"Skin rug on a bear," Viktor murmured.
"Better than a bear on me," he replied. It was an old joke between them, something to make light of the fact that Flik would not let Viktor hold him.
"Tell me about it?"
"Of course, I'm going to tell you. It's your fault I was thinking about her, anyway."
"Isn't it always?"
"Yes." Flik rubbed his cheek against the curve of Viktor's biceps. "I was remembering her final words."
"'Tell him that his kindness always saw me through hard times . . .'"
Flik closed his eyes. Which hurt worse? Her words? Or the gentleness in Viktor's voice every time he relayed them?
"Ah... no. Not those last words."
"Oh, sorry. I--"
Flik pressed his fingers to Viktor's lips.
"Why did she choose me? Why did she have to choose me if I was going to fail her?"
"Well, that's the wrong question--"
"What? No, it's not."
"Yes--Gah, I can't talk with your fingers in my mouth." Viktor tugged on his wrist, moving it so that Flik's palm was flat against his throat. Flik could feel the strong beat of his heart, and when Viktor began to speak again, he felt his voice before he heard it.
"How could she not choose you? You believed in her so much. You named your sword after her."
"That's just the tradition--"
"No, you named your sword for her. Choosing you was... It was choosing to believe in herself."
"Are you saying I trapped her?"
"Huh?" Viktor turned his head as if trying to look at him in the dark. "Why does everyone think I'm the stupid one in this relationship?"
"Most likely because you are," the Star Dragon Sword snapped from its spot beside the bed.
"Shit, Flik, you've woken up the sword."
"Well, it's hardly my fault!"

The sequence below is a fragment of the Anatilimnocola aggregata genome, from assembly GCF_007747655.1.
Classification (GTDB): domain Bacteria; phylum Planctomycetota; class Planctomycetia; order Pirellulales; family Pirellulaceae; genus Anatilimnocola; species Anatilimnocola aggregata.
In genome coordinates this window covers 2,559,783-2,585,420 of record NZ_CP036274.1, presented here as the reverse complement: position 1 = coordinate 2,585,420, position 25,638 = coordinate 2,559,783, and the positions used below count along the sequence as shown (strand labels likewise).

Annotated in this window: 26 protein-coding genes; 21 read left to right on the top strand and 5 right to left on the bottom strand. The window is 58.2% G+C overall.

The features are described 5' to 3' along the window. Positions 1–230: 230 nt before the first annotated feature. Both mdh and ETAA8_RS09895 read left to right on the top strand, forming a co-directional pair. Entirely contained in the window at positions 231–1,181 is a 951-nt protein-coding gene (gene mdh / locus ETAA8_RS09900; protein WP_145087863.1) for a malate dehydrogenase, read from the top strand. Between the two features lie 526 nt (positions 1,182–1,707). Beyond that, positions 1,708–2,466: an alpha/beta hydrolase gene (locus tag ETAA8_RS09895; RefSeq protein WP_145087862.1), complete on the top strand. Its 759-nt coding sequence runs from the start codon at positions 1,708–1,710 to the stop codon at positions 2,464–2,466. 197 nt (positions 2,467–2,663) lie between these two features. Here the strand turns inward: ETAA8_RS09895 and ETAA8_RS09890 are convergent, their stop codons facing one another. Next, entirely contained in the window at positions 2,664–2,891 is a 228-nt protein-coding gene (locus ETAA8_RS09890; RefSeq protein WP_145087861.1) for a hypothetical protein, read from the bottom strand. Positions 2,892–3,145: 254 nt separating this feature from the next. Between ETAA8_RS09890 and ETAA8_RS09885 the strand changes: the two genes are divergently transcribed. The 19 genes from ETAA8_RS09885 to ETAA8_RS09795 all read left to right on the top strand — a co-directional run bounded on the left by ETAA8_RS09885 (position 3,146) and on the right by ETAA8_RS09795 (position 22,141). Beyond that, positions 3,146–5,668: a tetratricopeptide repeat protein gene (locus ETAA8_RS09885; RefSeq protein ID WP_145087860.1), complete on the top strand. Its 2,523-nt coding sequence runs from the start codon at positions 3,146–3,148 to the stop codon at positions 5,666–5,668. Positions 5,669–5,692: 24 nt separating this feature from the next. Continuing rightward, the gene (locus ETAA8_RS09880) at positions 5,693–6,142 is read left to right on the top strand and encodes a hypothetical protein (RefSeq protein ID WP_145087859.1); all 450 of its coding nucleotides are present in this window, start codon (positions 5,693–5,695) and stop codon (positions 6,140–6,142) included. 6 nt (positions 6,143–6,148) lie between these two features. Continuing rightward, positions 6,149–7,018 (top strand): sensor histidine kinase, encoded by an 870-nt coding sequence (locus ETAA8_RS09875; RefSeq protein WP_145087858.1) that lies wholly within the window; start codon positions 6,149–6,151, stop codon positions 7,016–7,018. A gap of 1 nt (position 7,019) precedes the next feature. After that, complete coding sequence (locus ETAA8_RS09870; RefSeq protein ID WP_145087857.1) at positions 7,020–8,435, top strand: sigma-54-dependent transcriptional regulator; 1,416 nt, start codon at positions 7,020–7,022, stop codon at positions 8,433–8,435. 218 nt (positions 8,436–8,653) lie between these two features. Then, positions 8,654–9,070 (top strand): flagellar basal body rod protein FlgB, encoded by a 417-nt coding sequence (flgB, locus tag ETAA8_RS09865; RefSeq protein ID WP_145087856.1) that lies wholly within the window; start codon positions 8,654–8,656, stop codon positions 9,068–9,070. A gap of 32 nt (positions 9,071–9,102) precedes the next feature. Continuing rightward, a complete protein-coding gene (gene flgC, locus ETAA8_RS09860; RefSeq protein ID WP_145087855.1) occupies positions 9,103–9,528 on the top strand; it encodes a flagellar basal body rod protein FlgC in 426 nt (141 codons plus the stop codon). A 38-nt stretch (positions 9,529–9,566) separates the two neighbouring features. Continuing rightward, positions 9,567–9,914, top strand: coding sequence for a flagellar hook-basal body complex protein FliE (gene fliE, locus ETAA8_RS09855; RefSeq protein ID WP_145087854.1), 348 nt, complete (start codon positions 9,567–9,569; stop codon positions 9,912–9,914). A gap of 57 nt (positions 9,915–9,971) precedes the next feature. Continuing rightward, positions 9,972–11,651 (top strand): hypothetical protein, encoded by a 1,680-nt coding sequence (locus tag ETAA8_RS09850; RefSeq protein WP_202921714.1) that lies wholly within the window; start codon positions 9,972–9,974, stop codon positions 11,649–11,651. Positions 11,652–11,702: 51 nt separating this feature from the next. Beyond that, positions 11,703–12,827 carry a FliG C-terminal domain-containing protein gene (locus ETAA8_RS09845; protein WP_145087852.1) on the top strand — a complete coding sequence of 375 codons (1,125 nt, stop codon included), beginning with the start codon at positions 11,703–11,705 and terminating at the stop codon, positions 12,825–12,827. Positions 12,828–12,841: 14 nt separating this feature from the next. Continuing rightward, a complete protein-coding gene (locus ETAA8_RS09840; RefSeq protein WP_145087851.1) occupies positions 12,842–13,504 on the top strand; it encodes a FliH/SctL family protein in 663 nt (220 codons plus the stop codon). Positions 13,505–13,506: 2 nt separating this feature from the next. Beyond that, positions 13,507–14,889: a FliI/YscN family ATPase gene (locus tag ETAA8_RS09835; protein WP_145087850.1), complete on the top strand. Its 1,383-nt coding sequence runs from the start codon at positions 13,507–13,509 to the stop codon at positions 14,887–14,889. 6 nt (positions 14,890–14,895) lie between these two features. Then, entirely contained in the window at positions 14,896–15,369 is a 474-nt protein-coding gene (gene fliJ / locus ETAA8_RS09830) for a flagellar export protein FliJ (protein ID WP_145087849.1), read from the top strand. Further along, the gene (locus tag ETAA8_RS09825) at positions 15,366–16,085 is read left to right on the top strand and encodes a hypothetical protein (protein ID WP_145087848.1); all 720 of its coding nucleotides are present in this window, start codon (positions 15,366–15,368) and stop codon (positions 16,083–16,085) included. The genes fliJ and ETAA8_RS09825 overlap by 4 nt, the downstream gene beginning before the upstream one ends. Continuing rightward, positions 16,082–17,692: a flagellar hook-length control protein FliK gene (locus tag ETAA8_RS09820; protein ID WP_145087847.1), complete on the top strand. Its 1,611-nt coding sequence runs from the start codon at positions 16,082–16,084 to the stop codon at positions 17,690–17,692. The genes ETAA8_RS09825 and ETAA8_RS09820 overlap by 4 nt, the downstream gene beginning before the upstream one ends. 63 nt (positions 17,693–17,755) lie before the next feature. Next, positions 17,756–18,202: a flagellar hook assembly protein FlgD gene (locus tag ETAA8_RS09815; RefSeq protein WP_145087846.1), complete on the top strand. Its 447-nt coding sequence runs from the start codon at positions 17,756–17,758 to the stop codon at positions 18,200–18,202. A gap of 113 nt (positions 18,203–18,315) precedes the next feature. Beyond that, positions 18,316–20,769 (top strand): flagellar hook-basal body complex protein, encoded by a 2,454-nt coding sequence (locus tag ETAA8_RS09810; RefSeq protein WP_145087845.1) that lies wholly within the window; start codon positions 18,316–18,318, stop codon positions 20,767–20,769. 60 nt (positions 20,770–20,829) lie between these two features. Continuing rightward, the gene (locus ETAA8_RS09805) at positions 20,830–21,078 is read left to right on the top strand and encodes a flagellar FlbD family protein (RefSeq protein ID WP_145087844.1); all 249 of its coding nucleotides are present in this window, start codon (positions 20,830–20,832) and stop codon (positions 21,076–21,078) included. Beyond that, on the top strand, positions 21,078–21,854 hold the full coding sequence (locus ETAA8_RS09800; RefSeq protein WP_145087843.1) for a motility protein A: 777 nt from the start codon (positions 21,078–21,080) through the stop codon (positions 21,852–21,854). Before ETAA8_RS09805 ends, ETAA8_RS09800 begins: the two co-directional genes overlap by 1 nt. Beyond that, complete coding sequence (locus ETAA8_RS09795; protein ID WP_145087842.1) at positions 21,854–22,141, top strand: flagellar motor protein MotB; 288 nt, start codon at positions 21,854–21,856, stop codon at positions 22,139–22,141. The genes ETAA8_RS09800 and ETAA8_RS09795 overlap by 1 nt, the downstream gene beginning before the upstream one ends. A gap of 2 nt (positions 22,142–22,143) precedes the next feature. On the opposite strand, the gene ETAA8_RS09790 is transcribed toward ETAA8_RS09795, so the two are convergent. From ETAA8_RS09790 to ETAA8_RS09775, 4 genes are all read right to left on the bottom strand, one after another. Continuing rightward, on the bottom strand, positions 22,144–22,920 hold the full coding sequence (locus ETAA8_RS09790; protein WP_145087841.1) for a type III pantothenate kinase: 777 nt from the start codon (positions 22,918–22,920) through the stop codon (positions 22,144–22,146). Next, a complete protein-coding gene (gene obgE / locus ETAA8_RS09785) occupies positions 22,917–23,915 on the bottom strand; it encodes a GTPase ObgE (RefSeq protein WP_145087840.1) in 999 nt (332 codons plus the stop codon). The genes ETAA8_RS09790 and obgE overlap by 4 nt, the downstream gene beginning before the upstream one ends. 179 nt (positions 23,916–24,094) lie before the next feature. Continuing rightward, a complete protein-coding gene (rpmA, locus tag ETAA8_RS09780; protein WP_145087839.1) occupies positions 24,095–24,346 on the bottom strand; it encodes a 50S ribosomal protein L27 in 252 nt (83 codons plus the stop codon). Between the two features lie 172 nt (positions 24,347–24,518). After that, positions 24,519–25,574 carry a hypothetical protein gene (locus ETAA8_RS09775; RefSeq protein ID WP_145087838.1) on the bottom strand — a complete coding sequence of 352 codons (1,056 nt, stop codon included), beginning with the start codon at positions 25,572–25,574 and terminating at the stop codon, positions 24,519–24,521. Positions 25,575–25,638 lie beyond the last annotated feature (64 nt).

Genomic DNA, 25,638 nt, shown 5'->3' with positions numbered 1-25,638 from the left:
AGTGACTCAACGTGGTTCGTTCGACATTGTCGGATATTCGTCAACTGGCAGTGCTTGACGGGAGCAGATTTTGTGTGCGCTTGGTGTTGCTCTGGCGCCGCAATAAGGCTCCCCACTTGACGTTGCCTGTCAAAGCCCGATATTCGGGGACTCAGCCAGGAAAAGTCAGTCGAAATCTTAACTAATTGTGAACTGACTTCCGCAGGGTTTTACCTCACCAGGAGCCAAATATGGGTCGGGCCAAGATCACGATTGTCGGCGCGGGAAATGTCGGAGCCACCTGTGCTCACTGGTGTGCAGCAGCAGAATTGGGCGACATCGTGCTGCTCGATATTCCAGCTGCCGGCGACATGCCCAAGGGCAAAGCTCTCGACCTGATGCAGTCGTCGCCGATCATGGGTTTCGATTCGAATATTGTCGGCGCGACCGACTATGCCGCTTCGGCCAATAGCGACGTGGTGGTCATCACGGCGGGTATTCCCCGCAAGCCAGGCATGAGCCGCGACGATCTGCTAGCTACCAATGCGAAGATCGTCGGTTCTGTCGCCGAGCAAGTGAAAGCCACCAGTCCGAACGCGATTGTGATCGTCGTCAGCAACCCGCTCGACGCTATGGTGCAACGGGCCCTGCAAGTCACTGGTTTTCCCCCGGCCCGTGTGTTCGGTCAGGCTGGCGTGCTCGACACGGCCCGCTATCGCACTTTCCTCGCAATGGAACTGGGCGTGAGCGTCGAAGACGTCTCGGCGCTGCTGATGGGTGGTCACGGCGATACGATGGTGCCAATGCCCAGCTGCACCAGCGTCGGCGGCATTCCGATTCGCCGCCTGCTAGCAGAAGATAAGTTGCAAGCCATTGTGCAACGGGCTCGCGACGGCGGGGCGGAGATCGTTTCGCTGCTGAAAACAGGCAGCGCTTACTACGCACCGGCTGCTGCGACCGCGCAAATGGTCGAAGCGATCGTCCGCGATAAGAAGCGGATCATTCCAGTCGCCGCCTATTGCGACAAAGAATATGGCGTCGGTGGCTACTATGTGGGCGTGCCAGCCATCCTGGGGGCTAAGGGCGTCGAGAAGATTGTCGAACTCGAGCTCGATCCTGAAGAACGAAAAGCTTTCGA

Flik bit his ear. Viktor yelped, but from the tone, Flik was certain he only did so to aggravate his sword.
"I've already told you it's all your fault." "Normal people would be asleep at this time of night." Flik and the Star Dragon Sword spoke at the same time.
"Normal people," Viktor said, "don't have talking swords. Now, if you please, Flik's upset and I've got to sweet-talk him for a while, maybe tell him some dirty jokes about swords."
"Please tell me you didn't just waggle your eyebrows at your sword."
"And which sword would you be talking about?" Viktor snagged Flik's hand and brought it down between his legs. "Viktor Super Plus, perhaps?"
"Oh, please," the Star Dragon Sword said. "It's hardly more than Viktor Double Minus."
Flik buried his face in Viktor's hair and laughed.
"Hey!" Viktor said. "I don't have to take you on this adventure--I can find another cave to leave you in."
The Star Dragon Sword didn't respond.
"And you," Viktor said to Flik. "It wasn't that funny."
"Yes, it was." Flik kissed him and gently squeezed the length that had just been slighted. "He's wrong, of course, but given his perspective... Well, you are shorter than him."
Flik nuzzled the back of his neck.
"If your feelings are hurt, I can tell you why it was your fault that I was remembering Odessa."
"And that will make me feel better?"
Flik shrugged. "I don't know. I want to tell you, though."
"I was thinking about how well you fit in my arms--"
"Excuse me? I fit?"
"Who's telling this story?" Flik smacked Viktor's belly. Given how tightly muscled it was, it could take the abuse. "Yes, you fit. It's not a conventional fit, but it works for me. It's surprisingly comfortable."
"Works for me, too," Viktor said quietly.
"As it should. So I was thinking how strange it is that you fit in my arms and that reminded me of how I used to think the same about Odessa."
"What? Come on. She wasn't a fragile flower, but she wasn't exactly Ronnie Bell, either."
"I'm not saying she was a giantess, I'm just saying I was surprised. She was... I don't know. She seemed bigger..."
Flik held Viktor tightly. "Yeah, she was," he whispered. He listened to the beating of Viktor's heart for a while. Viktor was a good man... and a good friend.